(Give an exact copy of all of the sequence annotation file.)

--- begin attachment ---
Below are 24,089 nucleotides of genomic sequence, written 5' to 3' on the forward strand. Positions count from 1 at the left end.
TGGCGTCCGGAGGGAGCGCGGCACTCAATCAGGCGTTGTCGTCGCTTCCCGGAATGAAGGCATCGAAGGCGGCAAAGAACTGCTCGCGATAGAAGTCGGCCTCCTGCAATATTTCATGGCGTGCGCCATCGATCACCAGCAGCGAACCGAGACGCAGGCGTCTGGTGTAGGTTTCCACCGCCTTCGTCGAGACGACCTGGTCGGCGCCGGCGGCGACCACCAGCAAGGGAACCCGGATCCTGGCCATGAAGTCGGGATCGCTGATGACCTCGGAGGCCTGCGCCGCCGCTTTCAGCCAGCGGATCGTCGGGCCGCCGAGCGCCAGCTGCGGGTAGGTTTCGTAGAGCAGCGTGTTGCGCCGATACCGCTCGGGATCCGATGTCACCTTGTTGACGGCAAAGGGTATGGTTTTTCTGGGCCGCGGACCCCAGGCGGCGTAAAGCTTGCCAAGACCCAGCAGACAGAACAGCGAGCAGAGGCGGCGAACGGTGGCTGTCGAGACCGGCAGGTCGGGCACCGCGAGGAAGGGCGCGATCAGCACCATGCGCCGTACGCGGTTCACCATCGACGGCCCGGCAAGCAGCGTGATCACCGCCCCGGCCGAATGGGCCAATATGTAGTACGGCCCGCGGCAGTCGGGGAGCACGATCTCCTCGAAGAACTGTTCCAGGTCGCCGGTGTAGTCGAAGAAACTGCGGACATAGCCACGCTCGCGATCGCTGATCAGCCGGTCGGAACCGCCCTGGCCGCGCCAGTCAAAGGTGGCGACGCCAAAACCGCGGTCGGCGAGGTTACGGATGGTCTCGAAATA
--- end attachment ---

Below are 24,089 nucleotides of genomic sequence, written 5' to 3' on the forward strand. Positions count from 1 at the left end.
TGGCGTCCGGAGGGAGCGCGGCACTCAATCAGGCGTTGTCGTCGCTTCCCGGAATGAAGGCATCGAAGGCGGCAAAGAACTGCTCGCGATAGAAGTCGGCCTCCTGCAATATTTCATGGCGTGCGCCATCGATCACCAGCAGCGAACCGAGACGCAGGCGTCTGGTGTAGGTTTCCACCGCCTTCGTCGAGACGACCTGGTCGGCGCCGGCGGCGACCACCAGCAAGGGAACCCGGATCCTGGCCATGAAGTCGGGATCGCTGATGACCTCGGAGGCCTGCGCCGCCGCTTTCAGCCAGCGGATCGTCGGGCCGCCGAGCGCCAGCTGCGGGTAGGTTTCGTAGAGCAGCGTGTTGCGCCGATACCGCTCGGGATCCGATGTCACCTTGTTGACGGCAAAGGGTATGGTTTTTCTGGGCCGCGGACCCCAGGCGGCGTAAAGCTTGCCAAGACCCAGCAGACAGAACAGCGAGCAGAGGCGGCGAACGGTGGCTGTCGAGACCGGCAGGTCGGGCACCGCGAGGAAGGGCGCGATCAGCACCATGCGCCGTACGCGGTTCACCATCGACGGCCCGGCAAGCAGCGTGATCACCGCCCCGGCCGAATGGGCCAATATGTAGTACGGCCCGCGGCAGTCGGGGAGCACGATCTCCTCGAAGAACTGTTCCAGGTCGCCGGTGTAGTCGAAGAAACTGCGGACATAGCCACGCTCGCGATCGCTGATCAGCCGGTCGGAACCGCCCTGGCCGCGCCAGTCAAAGGTGGCGACGCCAAAACCGCGGTCGGCGAGGTTACGGATGGTCTCGAAATA